Sorrento, Italy

We were very glad to have chosen Sorrento for our base to explore the Amalfi Coast, even if it wasn’t actually on it.

Sorrento is a large town with wider streets, less stairs, and more shops than any of the smaller and perhaps more picturesque towns that make up the Amalfi Coast. It’s closer to Naples too, so when we had to get to the airport on our last day we hired a driver for 90 euros and left at 7:30am rather than having to leave an hour earlier from Positano or even earlier from Amalfi.

Sorrento’s main walking area. Everyone comes out in the evening to wander up and down.

While Sorrento has a number of galleries, churches and other things to do we had miscounted the number of days we thought we’d have there and ended up missing out on doing much cultural stuff. We did fit in time to relax though!

On our first day we had a wander around then decided to eat dinner at Azz! Restaurant because I wanted a break from pizza and the TripAdvisor responses from the manager to critical reviews were hilarious.

One of many similar responses. Other reviewers got into the spirit, claiming they loved Azz! And were certainly not ragamuffins.

We enjoyed the food but were disappointed that no dramas occurred while we were there – other reviewer had made comparisons to Fawlty Towers.

Our best eating experience in Sorrento was kind of accidental. We were walking home from the pool and passed an old building that was set back from the road and surrounded by lemon trees and high walls. Out the front was a chalkboard with a message guaranteed to attract my interest.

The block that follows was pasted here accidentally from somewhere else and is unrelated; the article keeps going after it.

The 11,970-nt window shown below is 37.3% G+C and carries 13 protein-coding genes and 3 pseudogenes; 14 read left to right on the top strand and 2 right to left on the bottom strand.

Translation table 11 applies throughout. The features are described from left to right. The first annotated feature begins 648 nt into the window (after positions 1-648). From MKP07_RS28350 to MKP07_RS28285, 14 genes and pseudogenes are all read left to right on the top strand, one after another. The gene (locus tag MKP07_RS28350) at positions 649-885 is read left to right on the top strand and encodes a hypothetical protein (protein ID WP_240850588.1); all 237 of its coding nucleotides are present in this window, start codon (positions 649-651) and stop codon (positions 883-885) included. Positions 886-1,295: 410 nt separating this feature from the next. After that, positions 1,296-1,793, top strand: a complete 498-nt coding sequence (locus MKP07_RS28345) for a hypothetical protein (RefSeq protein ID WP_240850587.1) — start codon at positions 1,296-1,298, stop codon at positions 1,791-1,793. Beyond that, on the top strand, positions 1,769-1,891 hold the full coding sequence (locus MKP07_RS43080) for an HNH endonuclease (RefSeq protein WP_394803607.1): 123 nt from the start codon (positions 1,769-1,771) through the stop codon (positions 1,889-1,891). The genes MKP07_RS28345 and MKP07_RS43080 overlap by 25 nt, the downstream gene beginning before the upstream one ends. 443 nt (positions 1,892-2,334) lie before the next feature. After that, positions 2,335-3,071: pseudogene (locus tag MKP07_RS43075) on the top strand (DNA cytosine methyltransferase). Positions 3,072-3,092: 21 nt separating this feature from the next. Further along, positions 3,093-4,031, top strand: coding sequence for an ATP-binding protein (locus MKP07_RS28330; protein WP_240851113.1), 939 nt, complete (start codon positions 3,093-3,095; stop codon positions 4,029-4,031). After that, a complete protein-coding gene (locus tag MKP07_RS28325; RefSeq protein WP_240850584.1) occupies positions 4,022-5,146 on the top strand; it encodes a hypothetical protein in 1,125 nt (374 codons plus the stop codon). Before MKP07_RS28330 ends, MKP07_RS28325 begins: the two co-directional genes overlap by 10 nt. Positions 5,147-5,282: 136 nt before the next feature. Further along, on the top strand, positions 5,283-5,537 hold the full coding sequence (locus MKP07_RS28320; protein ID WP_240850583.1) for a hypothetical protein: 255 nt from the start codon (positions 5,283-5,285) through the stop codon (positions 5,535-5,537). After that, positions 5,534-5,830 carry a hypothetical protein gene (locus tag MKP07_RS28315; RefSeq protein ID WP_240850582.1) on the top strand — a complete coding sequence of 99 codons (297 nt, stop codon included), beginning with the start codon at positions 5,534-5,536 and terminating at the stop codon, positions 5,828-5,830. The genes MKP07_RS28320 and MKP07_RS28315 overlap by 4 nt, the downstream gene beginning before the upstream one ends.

I love working gardens so we walked down the driveway to have a look and it turned out that it was a BnB with a large garden that did small set menus three or four nights a week. We booked in for that night and then went for a walk until they were ready.

There were about eight tables under cover in the middle of a lovely garden and the only other people there were an older English pair with whom we chatted after dessert.

The waiter, Roberto, had excellent English and had previously lived in Cambridge, coincidentally. We had four courses in all and all the vegetables were grown in the garden, which we got to wander through before we ate.

Mozzarella baked with citrus zest – delicious!

After the bustle of Rome, Naples, the buses, and hectic foot traffic of Sorrento, the garden was quite a lovely oasis and a very pleasant way to spend an evening. At nearly 100 euro for two of us it wasn’t cheap but it was certainly worth it.

Of course we did have some pizza to – at a restaurant recommended by one of my workmates (thanks Chiara!).

Luke will never understand why I like plates of lettuce and I will never understand how his bowels function properly on a diet of cheese and bread.

And a lovely lunch at Mo!Mo!, just around the corner from our Airbnb.

A deep fried zucchini flower on my pasta.

Hrm… this post does seem to have become very food-heavy, but that’s Italy for you!

The only other thing I did was take and early morning walk down to the fishing village that sits on the western side of Sorrento and I planned to go back for a swim at some stage but didn’t manage it.

All in all, we enjoyed Sorrento but probably didn’t really make the most of it, which just leave more things to see if we return.

This gorge will be familiar to anyone who has visited Sorrento as it is right in the middle of town.

Luke loves having his photo taken.

People gather along the cliff tops each evening to enjoy the view and cool breezes.

Sunset with Vesuvius behind us.

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